Anyway, shifting towards the far side of the extended digression, whether from P. Orridge's influence or not, one fairly significant corner of late 1980s subculture was dominated by serial killers, conspiracy theory, magick spelt for some reason with a k, Crowley, Spare, Robert Anton Wilson, pranks, the fetishisation of poor old Bill Burroughs, assorted strains of occult waffle, situationism dressed up in post-punk rags, information war, idiots spelling the with two es, and stuff about the number 23. It got really dull after a while.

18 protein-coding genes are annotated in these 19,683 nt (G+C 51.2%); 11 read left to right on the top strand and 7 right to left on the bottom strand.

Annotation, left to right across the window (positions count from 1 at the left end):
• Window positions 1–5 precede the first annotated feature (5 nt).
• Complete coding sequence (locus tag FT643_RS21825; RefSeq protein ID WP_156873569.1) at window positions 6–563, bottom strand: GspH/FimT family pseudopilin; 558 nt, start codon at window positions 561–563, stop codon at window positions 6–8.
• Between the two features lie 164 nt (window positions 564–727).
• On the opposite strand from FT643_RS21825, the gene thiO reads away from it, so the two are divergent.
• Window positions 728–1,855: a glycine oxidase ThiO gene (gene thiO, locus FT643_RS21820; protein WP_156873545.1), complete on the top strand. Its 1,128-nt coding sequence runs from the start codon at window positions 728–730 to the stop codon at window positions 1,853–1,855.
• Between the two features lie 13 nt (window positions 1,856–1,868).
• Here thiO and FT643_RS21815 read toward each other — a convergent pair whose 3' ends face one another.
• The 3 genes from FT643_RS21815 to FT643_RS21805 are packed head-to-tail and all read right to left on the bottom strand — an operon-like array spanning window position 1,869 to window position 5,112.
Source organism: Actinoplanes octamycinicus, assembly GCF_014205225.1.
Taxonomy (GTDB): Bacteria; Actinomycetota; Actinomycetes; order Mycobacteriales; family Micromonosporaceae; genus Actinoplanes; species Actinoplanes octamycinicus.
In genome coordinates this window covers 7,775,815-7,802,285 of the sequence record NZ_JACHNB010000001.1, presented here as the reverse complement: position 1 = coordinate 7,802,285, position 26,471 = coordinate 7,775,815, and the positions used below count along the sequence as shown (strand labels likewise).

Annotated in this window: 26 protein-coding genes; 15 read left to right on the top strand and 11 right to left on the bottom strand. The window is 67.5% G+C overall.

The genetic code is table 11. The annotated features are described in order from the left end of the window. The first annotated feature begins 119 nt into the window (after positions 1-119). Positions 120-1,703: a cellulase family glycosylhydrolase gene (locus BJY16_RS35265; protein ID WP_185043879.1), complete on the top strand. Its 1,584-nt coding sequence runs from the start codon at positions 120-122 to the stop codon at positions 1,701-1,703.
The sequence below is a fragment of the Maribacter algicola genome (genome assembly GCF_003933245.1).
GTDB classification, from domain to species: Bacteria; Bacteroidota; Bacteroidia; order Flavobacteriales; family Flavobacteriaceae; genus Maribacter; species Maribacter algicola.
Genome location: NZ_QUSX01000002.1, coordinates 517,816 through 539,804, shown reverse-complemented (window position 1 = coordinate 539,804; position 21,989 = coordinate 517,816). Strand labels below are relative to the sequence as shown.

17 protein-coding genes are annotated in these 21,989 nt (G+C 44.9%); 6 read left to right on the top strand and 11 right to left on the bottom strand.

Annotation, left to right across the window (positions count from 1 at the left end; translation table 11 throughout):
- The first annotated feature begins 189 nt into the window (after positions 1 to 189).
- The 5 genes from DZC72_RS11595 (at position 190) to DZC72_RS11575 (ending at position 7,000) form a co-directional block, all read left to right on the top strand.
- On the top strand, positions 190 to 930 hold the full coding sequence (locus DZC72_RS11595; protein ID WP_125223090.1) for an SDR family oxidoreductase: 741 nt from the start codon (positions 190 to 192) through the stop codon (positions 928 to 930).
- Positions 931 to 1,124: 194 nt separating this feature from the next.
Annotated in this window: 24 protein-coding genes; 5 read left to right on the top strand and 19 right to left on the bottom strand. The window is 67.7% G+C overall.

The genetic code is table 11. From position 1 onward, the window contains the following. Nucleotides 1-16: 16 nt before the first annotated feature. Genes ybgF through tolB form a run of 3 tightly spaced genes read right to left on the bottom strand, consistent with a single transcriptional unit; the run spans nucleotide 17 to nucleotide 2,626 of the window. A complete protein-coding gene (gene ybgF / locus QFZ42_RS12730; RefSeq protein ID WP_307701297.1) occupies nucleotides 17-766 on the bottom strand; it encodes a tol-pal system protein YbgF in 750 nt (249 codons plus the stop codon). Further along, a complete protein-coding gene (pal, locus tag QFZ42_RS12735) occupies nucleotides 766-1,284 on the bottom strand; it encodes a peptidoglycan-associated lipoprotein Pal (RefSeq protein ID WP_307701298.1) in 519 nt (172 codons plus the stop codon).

I was moderately active in the fanzine and tape scene of the time, and to be honest most it was getting pretty depressing. It was humourless (unless you regard yet another photocopied newspaper headline involving the number 23 as side-splitting), extraordinarily self-important (as is common to anything with a whiff of conspiracy theory), and had an unpleasant tang of elitism - revolution as defined by a prescribed set of hipster name checks because it's easier than actually doing something, and you can just take the moral high ground if anyone bothers to point that out. It was the appearance of philosophy and the development of intellect without having to bother reading a book that wasn't written by either William Burroughs or Robert Anton Wilson. It was mod for people who believed themselves too cool to listen to pop bands unless in some wearisomely ironic sense, akin to that briefly idiotic period when groups insisted that they were corporations rather than bands, because that would be just like the Bay City Rollers and the stuff that stupid people listen to.